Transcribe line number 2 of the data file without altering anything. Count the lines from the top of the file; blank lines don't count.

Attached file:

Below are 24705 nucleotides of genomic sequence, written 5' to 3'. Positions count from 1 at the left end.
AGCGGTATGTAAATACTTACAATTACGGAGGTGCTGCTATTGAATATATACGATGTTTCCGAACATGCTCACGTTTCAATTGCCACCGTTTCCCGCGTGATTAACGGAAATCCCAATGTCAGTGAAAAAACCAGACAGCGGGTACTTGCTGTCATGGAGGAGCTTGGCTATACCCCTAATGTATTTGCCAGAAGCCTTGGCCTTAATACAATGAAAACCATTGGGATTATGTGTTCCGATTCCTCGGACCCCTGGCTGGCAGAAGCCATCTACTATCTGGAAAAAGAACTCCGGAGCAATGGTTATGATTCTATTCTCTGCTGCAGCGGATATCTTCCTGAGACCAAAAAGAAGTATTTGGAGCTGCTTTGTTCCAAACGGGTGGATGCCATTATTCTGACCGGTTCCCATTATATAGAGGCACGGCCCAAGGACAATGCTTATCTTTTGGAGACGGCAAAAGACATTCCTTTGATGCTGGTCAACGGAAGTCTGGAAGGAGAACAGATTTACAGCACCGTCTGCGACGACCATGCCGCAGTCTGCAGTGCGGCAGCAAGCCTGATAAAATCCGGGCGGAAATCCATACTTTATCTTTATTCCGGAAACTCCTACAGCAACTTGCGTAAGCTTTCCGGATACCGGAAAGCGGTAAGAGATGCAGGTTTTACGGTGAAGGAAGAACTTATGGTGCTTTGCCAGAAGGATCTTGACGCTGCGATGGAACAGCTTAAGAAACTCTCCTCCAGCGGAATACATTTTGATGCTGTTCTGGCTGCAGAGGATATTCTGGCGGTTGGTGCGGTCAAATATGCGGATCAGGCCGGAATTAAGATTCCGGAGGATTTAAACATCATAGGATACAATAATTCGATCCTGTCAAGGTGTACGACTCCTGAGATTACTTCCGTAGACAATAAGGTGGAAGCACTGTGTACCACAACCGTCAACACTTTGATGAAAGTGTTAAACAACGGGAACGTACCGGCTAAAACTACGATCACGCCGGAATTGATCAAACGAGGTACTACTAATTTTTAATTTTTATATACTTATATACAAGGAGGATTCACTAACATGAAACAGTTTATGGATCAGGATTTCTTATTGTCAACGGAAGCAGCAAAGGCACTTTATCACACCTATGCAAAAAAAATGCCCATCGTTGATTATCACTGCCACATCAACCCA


AGCGGTATGTAAATACTTACAATTACGGAGGTGCTGCTATTGAATATATACGATGTTTCCGAACATGCTCACGTTTCAATTGCCACCGTTTCCCGCGTGATTAACGGAAATCCCAATGTCAGTGAAAAAACCAGACAGCGGGTACTTGCTGTCATGGAGGAGCTTGGCTATACCCCTAATGTATTTGCCAGAAGCCTTGGCCTTAATACAATGAAAACCATTGGGATTATGTGTTCCGATTCCTCGGACCCCTGGCTGGCAGAAGCCATCTACTATCTGGAAAAAGAACTCCGGAGCAATGGTTATGATTCTATTCTCTGCTGCAGCGGATATCTTCCTGAGACCAAAAAGAAGTATTTGGAGCTGCTTTGTTCCAAACGGGTGGATGCCATTATTCTGACCGGTTCCCATTATATAGAGGCACGGCCCAAGGACAATGCTTATCTTTTGGAGACGGCAAAAGACATTCCTTTGATGCTGGTCAACGGAAGTCTGGAAGGAGAACAGATTTACAGCACCGTCTGCGACGACCATGCCGCAGTCTGCAGTGCGGCAGCAAGCCTGATAAAATCCGGGCGGAAATCCATACTTTATCTTTATTCCGGAAACTCCTACAGCAACTTGCGTAAGCTTTCCGGATACCGGAAAGCGGTAAGAGATGCAGGTTTTACGGTGAAGGAAGAACTTATGGTGCTTTGCCAGAAGGATCTTGACGCTGCGATGGAACAGCTTAAGAAACTCTCCTCCAGCGGAATACATTTTGATGCTGTTCTGGCTGCAGAGGATATTCTGGCGGTTGGTGCGGTCAAATATGCGGATCAGGCCGGAATTAAGATTCCGGAGGATTTAAACATCATAGGATACAATAATTCGATCCTGTCAAGGTGTACGACTCCTGAGATTACTTCCGTAGACAATAAGGTGGAAGCACTGTGTACCACAACCGTCAACACTTTGATGAAAGTGTTAAACAACGGGAACGTACCGGCTAAAACTACGATCACGCCGGAATTGATCAAACGAGGTACTACTAATTTTTAATTTTTATATACTTATATACAAGGAGGATTCACTAACATGAAACAGTTTATGGATCAGGATTTCTTATTGTCAACGGAAGCAGCAAAGGCACTTTATCACACCTATGCAAAAAAAATGCCCATCGTTGATTATCACTGCCACATCAACCCA